As with the previous measures, EEOC will reevaluate the utility of maintaining Long-Term Measure 2 as part of its overall strategic planning process. The agency has also identified the following six, annual measures, under Long-Term Measure 2, that contribute to the public's confidence in EEOC.

Annual Measures 2.1, 2.2, and 2.3 focus on the resolution of private sector charges, federal sector hearings, and federal sector appeals, respectively.

Relationship Between Annual Program Performance Goals and the Strategic Goal Framework

Annual Measure 2.1: Timeliness of Private Sector Charges

Annual Measure 2.1At least 54% of private sector charges are resolved in 180 days or fewer by FY 2012.
  FY 2008 FY 2009 FY 2010 FY 2011 FY 2012
Target 48.0% 48.0% 48.0% 51.0% 54.0%
Result 48.5% 39.7% 38.3%    

Target Not Met

In fiscal year 2010, we processed 38.3 percent of charges in 180 days or less, which was short of our intended target. The agency's inability to meet this target was due to a large pending inventory, and increasing number of charge receipts, and a shortage of front-line staff. For the long-term, however, we believe that the agency's multi-year approach to reducing the pending inventory will yield improved performance on processing charges in 180 days or less. We will continue our efforts to achieve target levels for timely service and to improve the quality of investigations while handling our charge inventory.

Annual Measure 2.2: Timeliness of Federal Sector Hearings

Annual Measure 2.2
At least 54% of federal sector hearings are resolved in 180 days or fewer by FY 2012.
  FY 2008 FY 2009 FY 2010 FY 2011 FY 2012
Target 50.0% 50.0% 52.0% 53.0% 54.0%
Result 38.6% 40.6% 37.4%    
Target Not Met

Annual Measure 2.2 addresses the resolution of federal sector hearings within 180 days. In fiscal year 2010, the agency had resolved 37.4 percent of federal sector hearings within 180 days. Although the targets and final goal reflect the agency's commitment to continue the timely handling of federal sector hearings, our reported results remain significantly below the projected targets that were increased to 52 percent for this year. Over time, our efforts to achieve this goal have become more difficult because of increasing workloads and a greater emphasis on enhancing the quality of hearings. In addition, the agency's efforts to achieve this goal have been compounded by the departure of a number of AJs who accepted Administrative Law Judge (ALJ) positions in other agencies, which prompted the reassignment of their complaints, creating larger caseloads and further delays in complaint processing. However, the Hearings Programs' launched technological enhancement, HotDocs, should streamline the decision writing phase of the hearings process for the long-term, and is expected to produce gains in the processing time for complaints. Therefore, we will continue to reinforce our efforts to achieve the projected annual targets.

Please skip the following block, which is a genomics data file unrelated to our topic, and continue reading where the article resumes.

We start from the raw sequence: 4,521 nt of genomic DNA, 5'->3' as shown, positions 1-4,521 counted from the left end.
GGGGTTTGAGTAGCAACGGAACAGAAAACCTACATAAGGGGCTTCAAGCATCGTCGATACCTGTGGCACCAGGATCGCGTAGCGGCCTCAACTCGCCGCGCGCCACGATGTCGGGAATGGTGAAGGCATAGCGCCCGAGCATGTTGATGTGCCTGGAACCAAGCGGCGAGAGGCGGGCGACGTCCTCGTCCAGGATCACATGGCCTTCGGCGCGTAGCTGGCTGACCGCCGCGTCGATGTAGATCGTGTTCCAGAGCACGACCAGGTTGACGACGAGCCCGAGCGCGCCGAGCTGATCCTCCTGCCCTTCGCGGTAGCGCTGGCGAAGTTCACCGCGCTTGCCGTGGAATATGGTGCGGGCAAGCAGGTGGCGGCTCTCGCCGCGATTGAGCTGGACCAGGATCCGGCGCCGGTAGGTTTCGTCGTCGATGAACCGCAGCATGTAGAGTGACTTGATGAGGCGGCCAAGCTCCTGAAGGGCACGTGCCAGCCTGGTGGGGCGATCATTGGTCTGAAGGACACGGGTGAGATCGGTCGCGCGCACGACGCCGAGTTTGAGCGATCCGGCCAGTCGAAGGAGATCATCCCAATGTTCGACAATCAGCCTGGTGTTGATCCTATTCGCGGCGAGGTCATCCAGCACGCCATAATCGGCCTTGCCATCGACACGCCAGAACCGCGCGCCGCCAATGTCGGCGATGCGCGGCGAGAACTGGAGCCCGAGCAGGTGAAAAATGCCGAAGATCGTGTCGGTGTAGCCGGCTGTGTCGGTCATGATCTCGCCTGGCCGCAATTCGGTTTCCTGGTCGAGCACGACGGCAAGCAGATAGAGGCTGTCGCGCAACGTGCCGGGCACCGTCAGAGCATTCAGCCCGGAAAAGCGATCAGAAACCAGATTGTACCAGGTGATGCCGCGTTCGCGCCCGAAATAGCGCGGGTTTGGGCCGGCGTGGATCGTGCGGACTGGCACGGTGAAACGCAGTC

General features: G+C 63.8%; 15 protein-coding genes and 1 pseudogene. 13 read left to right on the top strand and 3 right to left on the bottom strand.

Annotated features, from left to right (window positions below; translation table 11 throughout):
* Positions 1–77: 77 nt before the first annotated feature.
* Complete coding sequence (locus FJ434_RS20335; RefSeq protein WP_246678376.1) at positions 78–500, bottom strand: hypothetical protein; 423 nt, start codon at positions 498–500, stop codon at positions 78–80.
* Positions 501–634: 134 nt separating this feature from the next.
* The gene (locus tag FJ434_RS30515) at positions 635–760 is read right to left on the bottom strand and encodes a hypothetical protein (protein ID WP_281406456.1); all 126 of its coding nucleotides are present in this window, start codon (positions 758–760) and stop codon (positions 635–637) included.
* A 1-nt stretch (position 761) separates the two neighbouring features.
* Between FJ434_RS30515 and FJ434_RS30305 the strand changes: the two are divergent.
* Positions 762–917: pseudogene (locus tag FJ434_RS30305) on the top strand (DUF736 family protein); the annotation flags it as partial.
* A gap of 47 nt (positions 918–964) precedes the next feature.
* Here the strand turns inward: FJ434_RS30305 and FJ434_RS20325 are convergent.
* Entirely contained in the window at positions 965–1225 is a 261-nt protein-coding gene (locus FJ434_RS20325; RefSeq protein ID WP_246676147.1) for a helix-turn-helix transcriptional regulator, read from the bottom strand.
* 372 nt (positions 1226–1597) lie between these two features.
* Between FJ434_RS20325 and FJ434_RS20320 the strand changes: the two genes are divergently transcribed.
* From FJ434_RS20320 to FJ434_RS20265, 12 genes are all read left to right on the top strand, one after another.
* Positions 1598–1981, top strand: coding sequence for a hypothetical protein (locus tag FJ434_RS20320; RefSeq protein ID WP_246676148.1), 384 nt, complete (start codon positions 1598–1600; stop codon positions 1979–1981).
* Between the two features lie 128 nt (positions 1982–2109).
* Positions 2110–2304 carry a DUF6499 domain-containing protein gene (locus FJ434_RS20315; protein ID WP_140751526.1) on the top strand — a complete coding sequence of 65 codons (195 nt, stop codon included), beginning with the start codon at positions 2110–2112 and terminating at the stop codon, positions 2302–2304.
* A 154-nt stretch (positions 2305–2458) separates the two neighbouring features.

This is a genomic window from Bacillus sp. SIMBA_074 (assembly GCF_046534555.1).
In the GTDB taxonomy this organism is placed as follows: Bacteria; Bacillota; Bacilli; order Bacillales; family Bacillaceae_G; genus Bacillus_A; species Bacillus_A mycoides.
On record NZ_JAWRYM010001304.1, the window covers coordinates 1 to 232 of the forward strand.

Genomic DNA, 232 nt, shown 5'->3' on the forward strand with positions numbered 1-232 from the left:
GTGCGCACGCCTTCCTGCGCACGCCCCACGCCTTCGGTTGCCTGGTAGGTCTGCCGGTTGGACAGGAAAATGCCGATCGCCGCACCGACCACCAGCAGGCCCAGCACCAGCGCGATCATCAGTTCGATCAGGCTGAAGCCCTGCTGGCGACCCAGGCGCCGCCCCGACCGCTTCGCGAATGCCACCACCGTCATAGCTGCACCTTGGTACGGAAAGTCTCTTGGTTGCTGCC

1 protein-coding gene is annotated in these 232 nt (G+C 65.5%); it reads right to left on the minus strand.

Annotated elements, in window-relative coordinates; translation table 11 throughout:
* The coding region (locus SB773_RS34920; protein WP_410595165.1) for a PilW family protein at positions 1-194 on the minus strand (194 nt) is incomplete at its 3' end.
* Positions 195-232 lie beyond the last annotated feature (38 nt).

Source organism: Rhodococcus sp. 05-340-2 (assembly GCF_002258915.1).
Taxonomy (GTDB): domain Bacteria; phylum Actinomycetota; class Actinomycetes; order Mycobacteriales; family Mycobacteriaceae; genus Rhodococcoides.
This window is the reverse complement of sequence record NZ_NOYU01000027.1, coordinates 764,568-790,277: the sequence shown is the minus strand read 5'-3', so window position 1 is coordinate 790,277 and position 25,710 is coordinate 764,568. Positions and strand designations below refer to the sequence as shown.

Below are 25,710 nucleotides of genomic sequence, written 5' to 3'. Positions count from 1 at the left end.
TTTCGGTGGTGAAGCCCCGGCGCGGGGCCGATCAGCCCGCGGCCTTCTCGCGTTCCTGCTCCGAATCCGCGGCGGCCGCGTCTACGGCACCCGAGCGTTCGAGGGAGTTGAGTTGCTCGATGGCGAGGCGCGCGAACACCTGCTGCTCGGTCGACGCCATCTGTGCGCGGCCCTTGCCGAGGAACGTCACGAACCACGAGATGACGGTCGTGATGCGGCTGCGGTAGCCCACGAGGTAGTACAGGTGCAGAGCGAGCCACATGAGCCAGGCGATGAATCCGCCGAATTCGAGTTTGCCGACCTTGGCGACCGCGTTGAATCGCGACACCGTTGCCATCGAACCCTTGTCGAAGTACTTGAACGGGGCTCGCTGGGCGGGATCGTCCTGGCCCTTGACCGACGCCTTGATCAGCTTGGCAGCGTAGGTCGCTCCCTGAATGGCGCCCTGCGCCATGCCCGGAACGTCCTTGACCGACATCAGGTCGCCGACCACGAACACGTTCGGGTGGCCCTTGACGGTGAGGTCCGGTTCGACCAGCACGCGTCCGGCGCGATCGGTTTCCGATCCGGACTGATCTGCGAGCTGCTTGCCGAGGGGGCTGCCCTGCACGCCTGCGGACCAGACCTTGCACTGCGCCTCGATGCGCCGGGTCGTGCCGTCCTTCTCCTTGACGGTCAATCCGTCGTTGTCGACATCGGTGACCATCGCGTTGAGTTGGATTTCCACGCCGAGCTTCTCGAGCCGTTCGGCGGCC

Annual Measure 2.3: Timeliness of Federal Sector Appeals

Annual Measure 2.3
At least 70% of federal sector appeals are resolved in 180 days or fewer by FY 2012.
  FY 2008 FY 2009 FY 2010 FY 2011 FY 2012
Target 62.0% 64.0% 66.0% 68.0% 70.0%
Result 63.3% 65.0% 66.2%    

Annual Measure 2.3 addresses the resolution of federal sector appeals within 180 days or less. The annual targets for this measure have consistently increased and the agency has successfully met its goals each year. In fiscal year 2010, the agency continued this successful effort by resolving 66.2 percent of its federal sector appeals within 180 days or less, exceeding the fiscal year 2010 target. We will continue to increase the proportion of appeals resolved within the time frame, as we move toward the final goal of 70 percent in fiscal year 2012.

Annual Measure 2.4: Quality of Private Sector Investigations

Annual Measure 2.4
At least 93% of investigative files meet established criteria for quality by FY 2012.
  FY 2008 FY 2009 FY 2010 FY 2011 FY 2012
Target 90.0% 90.0% 91.0% 92.0% 93.0%
Result 97.0% 95.1% 96.0%    
Exceeded Target (est)

Annual Measure 2.4 ensures that investigative files meet quality standards. A large proportion of sampled investigative files are reviewed to determine whether they meet two critical quality criteria: 1) the appropriate charge categorization and file documentation supports the actions taken; and 2) the resolution of the charge is supported. This measure is intended to ensure that we do not complete our work too quickly at the expense of performing our work well. The annual targets for this measure have increased since the baseline was established in fiscal year 2005, and the agency has consistently exceeded these targets each year. In fiscal year 2010, 96 percent of investigative files met the requisite quality standards, exceeding the fiscal year 2010 target of 91 percent.

Annual Measure 2.5: Confidence in Private Sector Mediation Program

Annual Measure 2.5
At least 95% of respondents and charging parties report confidence in EEOC's private sector
mediation/ADR program by FY 2012.
  FY 2008 FY 2009 FY 2010 FY 2011 FY 2012
Target 91.0% 92.0% 93.0% 94.0% 95.0%
Result 96.5% 96.0% 96.7%